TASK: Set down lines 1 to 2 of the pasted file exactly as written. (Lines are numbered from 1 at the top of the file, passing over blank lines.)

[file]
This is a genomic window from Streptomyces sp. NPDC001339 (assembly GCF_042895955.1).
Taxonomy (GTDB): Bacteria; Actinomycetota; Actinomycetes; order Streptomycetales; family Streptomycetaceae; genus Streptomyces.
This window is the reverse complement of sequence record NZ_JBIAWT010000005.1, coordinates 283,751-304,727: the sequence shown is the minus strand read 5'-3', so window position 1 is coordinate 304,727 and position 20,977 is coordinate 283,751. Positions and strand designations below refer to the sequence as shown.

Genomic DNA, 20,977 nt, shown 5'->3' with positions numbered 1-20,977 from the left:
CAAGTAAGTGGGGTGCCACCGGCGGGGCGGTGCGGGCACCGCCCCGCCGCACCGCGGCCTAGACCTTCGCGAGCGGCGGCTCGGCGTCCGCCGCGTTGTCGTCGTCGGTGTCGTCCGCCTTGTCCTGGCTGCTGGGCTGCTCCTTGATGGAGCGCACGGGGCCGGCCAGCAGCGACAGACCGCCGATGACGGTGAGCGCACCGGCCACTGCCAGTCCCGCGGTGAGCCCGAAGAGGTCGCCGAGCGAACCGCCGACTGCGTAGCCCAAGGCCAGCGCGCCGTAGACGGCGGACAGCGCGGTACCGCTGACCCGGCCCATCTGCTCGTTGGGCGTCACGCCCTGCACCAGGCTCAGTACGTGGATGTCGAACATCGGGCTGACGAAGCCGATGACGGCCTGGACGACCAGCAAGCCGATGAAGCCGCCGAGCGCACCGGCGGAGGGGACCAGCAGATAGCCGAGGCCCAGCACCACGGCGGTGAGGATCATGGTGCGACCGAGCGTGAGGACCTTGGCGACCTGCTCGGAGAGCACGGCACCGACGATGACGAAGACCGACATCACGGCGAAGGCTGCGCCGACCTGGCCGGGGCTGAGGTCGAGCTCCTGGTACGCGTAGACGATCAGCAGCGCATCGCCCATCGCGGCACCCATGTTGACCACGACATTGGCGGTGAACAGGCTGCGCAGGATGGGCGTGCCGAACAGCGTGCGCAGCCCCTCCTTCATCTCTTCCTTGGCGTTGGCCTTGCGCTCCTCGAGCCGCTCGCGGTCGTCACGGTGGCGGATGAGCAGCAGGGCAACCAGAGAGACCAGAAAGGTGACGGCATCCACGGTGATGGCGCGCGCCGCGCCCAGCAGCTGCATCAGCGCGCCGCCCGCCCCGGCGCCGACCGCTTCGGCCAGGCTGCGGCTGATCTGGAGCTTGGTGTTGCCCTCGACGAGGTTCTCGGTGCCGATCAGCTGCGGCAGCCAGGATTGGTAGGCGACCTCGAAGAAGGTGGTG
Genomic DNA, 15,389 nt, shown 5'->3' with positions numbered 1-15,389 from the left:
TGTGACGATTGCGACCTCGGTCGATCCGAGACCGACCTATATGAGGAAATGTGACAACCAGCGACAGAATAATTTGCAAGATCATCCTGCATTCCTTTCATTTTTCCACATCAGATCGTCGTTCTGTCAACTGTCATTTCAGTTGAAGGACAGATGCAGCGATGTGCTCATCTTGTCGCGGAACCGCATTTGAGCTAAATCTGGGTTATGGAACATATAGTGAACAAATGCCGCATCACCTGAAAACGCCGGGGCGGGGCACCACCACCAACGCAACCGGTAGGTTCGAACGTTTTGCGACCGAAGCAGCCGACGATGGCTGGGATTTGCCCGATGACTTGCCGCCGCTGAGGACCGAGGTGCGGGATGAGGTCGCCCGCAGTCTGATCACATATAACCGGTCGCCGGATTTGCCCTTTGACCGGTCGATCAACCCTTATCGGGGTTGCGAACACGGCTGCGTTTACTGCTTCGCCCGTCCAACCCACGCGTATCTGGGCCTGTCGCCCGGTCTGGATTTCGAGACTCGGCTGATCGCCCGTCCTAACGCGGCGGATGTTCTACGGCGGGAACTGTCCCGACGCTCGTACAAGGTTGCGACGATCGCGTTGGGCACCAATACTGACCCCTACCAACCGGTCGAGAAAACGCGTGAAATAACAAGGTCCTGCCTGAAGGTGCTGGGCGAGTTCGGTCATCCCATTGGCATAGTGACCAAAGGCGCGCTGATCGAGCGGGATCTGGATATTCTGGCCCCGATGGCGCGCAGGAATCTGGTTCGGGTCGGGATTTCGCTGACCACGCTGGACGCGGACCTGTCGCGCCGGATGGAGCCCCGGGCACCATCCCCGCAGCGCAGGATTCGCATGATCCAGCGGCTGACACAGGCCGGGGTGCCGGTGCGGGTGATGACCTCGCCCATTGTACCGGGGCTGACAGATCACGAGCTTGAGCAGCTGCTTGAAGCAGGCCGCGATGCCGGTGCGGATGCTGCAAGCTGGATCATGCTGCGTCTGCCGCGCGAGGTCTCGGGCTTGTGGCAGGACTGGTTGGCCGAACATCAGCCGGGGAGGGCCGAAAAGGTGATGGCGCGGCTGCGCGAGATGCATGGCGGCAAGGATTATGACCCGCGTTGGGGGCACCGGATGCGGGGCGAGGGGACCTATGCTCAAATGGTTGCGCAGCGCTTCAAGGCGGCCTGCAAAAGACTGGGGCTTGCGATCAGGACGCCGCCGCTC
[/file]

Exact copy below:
This is a genomic window from Streptomyces sp. NPDC001339 (assembly GCF_042895955.1).
Taxonomy (GTDB): Bacteria; Actinomycetota; Actinomycetes; order Streptomycetales; family Streptomycetaceae; genus Streptomyces.